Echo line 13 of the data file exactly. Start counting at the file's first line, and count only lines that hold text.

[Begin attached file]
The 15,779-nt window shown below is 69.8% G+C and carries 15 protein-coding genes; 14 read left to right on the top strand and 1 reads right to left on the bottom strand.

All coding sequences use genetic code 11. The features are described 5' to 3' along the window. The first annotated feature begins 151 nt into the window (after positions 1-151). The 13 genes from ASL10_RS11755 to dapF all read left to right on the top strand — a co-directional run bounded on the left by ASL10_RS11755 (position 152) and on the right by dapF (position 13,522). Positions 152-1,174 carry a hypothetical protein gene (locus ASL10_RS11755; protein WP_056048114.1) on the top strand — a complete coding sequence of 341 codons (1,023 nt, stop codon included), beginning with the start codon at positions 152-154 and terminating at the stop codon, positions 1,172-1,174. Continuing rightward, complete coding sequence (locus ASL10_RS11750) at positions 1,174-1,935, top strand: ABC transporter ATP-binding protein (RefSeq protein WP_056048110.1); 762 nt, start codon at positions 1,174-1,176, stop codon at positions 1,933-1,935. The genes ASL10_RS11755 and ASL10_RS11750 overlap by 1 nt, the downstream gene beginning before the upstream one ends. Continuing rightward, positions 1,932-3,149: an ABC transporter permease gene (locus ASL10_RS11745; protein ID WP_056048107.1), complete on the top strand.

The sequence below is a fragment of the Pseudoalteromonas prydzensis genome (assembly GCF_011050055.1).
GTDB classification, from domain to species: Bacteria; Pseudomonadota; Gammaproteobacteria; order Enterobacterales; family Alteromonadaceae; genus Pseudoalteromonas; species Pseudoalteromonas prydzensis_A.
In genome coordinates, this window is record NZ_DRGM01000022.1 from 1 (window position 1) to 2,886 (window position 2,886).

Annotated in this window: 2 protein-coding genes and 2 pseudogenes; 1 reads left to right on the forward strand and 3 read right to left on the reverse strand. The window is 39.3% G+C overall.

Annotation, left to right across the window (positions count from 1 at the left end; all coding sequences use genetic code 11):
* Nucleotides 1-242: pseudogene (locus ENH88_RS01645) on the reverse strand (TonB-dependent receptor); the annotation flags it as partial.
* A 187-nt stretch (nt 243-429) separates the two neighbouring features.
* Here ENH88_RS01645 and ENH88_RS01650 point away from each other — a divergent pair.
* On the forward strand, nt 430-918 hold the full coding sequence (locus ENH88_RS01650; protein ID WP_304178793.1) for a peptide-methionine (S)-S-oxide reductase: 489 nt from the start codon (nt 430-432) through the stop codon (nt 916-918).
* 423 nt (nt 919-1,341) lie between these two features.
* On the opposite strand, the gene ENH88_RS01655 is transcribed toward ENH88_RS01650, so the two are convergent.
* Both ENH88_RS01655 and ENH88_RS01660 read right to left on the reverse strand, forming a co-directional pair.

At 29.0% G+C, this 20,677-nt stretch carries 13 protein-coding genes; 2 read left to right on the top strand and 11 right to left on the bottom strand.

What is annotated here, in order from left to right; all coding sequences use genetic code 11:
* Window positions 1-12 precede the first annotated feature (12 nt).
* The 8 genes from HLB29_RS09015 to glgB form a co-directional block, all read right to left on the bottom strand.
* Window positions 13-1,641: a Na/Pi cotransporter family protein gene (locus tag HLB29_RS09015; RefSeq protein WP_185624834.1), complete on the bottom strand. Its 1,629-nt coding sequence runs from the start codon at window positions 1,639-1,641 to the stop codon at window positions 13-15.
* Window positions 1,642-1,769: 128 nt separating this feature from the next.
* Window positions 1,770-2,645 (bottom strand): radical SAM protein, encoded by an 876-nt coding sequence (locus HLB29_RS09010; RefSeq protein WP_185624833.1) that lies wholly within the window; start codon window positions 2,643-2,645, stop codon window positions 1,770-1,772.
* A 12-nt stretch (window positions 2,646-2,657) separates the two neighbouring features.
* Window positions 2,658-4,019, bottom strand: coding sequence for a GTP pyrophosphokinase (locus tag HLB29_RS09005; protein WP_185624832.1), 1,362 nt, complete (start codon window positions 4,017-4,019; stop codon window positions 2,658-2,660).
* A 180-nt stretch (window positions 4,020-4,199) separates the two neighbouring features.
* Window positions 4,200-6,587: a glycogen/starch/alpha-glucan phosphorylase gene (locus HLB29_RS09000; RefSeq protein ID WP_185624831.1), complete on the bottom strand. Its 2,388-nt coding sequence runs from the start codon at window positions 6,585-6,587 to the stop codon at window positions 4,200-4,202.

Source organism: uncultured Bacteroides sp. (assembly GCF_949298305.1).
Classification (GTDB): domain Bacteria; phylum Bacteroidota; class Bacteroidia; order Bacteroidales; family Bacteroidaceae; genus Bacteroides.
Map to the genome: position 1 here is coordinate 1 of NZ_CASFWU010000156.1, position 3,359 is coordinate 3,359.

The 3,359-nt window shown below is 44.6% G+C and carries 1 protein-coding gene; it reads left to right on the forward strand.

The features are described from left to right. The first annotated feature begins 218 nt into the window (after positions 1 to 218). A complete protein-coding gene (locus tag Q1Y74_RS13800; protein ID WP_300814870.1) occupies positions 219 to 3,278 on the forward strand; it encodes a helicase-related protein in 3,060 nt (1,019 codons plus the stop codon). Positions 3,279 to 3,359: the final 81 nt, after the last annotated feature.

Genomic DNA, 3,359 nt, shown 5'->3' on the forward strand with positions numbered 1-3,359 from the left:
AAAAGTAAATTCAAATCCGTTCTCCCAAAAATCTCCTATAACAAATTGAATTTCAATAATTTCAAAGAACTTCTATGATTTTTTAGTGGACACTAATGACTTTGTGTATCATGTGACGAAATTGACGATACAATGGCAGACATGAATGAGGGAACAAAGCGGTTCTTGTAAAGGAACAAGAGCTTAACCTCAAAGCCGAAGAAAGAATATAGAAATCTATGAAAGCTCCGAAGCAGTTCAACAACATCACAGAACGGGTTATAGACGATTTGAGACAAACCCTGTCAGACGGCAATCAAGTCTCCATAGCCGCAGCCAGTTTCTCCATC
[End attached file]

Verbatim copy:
* On the opposite strand, the gene ENH88_RS01655 is transcribed toward ENH88_RS01650, so the two are convergent.